How to Prepare for Peak as an Online Retailer

Thursday August 3, 2017 | Posted at 10:53 am | By Paul Dicken
August 3, 2017 @ 10:53 am
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As summer continues to fly past, canny ecommerce businesses have their eyes on winter already. To get the best out of the end-of-year upswing in demand, you’ve got to be prepared. Here’s how that breaks down for online retailers.

To start with, let’s break apart the business into 3 areas – your purchasing strategy and supplier relationships; your sales channel presence; and your fulfilment capability and warehousing efficiency.So how can you adapt your usual supplier strategy to get the most out of peak periods online?

They say knowing is half the battle, and they have a point – do you know which products are the most profitable, which ones benefit you most during peak trading season and which ones are perhaps more costly than you realise?

If you have that information to hand, the decisions will flow easily. Order in what makes the most money over time. Margin multiplied by velocity is the basic measure of a product’s value to you.

Any products you do decide to liquidate can make excellent loss-leaders in a highly competitive peak environment, drawing customers to a listing you own whether that is in search engine results or marketplace search, where you can position other items and offers for maximum exposure.

How to improve sales channels for peak trading

Speaking of your listings, it’s vital to take time to improve their quality and therefore the conversion rates. Just a 1% improvement in conversion on a listing makes a big difference when it is viewed thousands of times, over a Black Friday weekend for example.

Think of your products in terms of experience, rather than data points. Take an example where you’re selling toasters. Is it better to use your product description to detail the various settings it has available? Or could you potentially be telling a story about buyers not having to worry about burning their toast and setting off a fire alarm, or the pleasure they experience from a perfectly toasted crumpet in the morning?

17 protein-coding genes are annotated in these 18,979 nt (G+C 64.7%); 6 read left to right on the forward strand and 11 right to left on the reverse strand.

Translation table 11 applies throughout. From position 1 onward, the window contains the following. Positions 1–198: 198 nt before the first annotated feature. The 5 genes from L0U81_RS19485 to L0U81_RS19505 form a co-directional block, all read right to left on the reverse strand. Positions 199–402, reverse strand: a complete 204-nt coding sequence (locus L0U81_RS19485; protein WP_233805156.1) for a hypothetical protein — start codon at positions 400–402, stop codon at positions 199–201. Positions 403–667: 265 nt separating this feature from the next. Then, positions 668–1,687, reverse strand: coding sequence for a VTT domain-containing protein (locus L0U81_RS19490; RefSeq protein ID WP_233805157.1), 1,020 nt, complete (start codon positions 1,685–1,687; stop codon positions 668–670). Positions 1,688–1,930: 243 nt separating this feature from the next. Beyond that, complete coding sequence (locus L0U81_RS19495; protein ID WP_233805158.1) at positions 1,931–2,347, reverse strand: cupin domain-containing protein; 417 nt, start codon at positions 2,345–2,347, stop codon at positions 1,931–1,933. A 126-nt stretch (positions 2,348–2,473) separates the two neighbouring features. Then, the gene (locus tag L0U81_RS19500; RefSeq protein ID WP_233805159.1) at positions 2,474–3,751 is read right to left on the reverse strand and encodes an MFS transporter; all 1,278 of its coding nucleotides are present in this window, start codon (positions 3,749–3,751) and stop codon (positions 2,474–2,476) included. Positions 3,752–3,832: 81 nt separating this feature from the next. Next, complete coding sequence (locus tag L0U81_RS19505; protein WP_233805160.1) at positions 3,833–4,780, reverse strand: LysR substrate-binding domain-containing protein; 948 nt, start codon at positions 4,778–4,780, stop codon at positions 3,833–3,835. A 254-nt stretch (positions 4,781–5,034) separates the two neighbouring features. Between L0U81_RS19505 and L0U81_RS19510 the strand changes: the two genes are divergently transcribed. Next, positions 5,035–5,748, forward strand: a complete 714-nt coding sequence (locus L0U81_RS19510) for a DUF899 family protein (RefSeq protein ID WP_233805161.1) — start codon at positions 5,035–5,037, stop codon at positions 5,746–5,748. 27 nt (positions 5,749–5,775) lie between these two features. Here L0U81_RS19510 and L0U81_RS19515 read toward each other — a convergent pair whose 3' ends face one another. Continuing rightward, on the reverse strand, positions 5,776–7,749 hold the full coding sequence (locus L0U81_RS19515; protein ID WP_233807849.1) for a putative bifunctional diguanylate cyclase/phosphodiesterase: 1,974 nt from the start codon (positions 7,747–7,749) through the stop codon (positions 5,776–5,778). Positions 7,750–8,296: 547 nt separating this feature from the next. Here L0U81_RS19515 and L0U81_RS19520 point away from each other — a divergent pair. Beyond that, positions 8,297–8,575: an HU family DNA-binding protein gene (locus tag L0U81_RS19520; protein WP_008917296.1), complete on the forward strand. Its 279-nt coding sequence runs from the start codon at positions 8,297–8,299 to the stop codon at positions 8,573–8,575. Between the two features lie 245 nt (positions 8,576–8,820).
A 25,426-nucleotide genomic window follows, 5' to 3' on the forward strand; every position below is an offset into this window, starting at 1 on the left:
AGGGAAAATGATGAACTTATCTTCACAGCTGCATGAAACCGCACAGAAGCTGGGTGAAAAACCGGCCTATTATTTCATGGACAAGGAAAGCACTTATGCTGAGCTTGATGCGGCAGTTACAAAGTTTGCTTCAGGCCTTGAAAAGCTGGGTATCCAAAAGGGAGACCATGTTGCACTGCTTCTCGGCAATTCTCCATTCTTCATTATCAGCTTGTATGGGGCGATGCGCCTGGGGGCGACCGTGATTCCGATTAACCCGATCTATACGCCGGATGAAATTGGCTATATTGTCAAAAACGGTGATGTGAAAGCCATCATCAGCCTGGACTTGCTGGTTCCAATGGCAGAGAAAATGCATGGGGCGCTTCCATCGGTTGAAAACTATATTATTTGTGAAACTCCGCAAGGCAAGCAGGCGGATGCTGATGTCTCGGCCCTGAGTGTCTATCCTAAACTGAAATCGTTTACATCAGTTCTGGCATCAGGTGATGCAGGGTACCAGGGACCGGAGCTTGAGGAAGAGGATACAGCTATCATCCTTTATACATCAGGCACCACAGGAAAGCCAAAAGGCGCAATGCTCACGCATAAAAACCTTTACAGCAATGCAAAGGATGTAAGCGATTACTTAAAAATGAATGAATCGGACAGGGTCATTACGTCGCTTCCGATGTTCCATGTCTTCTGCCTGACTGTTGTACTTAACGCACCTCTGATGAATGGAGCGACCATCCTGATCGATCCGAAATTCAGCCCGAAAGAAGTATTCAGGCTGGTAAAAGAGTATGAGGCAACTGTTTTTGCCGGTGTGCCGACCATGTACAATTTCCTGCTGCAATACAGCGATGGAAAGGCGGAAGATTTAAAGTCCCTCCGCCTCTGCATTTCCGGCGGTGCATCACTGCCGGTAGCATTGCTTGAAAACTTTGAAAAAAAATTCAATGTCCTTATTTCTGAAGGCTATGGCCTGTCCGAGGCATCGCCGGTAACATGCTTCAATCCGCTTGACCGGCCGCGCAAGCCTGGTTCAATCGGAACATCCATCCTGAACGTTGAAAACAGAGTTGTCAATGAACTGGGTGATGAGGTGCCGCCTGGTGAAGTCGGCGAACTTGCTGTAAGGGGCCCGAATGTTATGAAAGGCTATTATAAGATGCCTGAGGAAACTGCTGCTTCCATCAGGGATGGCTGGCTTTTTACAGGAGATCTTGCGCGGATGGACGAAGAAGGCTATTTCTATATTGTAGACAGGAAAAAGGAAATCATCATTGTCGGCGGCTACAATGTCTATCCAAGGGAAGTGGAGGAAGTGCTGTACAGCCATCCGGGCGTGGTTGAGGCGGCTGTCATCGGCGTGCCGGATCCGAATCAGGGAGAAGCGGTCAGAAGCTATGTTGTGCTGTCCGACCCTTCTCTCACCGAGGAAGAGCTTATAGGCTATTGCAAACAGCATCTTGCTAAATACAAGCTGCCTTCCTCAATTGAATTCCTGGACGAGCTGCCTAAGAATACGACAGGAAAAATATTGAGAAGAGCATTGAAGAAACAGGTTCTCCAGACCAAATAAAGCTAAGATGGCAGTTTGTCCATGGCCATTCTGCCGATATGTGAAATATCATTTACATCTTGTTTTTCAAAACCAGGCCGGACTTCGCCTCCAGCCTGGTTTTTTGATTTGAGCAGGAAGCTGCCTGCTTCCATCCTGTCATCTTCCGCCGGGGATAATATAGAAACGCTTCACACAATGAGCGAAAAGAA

Work on the whole package

As well as investing in copy improvements, work on the images and the data associated with the product. In particular, taking the time to answer customer questions about the product can reassure would-be buyers and is a way to stand out from the competition.

There’s another way to stand out from the competition – negatively. Charging for shipping and not offering a fast delivery method is a quick way to get ignored by customers, who increasingly expect faster, cheaper delivery options (and perversely, are willing to pay for it on the cost of the product).

The secret to peak success – efficiency

Peak season is all about velocity. If you can leverage the exposure of multichannel selling combined with seasonal traffic increase to sell a high volume of goods quickly, you don’t need to be making a huge margin on any of them.

This is a hugely effective model and popular especially with marketplace sellers. The vital ingredient is efficiency and cost minimisation. For it to work, you need to be slick right the way through the operation, from the second goods come into the warehouse to the moment they get to the customer.

Don’t make the mistake of organising your warehouse by product lines as this will actually increase the cost of filling orders thanks to higher picking time.

The best way to utilise locations is to position your fastest selling items closest to the shipping, staging and receiving area of the warehouse to keep most of the picking activity in one small space.

Make the most of automation

Automation helps to reduce human error and improve productivity. Look for a solution which allows you to control your inventory, both physical and virtual, across sales channels. It should enable you to automate your SKU management – the best solutions do not have an upper limit to the number of variations and master SKUs they support.

Inventory management automation can significantly reduce the risk of overselling by setting minimum stock thresholds, which trigger stock replenishment.

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